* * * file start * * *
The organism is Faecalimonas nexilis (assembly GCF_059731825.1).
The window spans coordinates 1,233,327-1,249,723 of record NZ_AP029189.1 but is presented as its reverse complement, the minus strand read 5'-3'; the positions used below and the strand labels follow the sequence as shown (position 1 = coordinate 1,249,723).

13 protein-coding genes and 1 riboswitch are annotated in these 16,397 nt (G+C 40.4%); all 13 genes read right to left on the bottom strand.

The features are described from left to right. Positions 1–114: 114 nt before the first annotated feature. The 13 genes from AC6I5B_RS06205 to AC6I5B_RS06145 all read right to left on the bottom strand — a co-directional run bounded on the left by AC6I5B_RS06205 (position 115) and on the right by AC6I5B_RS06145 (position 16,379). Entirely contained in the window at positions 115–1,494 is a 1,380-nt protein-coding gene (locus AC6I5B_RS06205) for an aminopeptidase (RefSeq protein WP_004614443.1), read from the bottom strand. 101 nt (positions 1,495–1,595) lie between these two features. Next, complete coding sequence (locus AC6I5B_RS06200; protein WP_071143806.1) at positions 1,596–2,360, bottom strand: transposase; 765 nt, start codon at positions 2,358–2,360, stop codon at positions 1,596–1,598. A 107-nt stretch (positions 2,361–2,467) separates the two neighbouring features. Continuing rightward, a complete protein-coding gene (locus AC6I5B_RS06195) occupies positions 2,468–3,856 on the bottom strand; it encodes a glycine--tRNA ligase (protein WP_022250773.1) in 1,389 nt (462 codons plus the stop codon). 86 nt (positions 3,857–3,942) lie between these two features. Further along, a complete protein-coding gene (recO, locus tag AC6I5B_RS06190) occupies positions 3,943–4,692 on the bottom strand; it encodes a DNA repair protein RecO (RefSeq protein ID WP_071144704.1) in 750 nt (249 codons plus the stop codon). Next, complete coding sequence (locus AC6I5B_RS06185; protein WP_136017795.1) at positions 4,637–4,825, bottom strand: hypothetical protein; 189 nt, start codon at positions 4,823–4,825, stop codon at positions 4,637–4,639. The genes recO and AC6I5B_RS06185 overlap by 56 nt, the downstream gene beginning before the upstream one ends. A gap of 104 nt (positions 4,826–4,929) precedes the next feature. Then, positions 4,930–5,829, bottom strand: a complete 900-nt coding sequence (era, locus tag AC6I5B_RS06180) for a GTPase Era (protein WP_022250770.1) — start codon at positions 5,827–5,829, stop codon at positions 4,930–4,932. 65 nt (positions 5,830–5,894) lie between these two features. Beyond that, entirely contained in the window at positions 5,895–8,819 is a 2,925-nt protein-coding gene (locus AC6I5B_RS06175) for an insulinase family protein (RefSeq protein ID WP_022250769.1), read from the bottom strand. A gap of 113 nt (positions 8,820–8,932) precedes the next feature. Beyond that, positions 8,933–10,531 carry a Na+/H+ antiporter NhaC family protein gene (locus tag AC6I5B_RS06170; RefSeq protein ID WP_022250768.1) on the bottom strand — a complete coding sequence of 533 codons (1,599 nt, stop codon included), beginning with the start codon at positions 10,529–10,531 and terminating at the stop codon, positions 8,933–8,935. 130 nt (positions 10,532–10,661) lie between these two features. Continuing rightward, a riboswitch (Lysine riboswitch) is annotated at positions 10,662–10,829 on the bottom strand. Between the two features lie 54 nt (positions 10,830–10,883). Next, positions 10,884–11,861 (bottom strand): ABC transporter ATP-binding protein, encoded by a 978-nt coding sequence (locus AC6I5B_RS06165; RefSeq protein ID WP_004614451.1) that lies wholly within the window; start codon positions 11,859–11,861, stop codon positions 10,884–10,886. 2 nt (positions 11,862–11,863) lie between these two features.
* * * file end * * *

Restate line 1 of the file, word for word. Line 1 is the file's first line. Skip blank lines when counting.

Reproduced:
The organism is Faecalimonas nexilis (assembly GCF_059731825.1).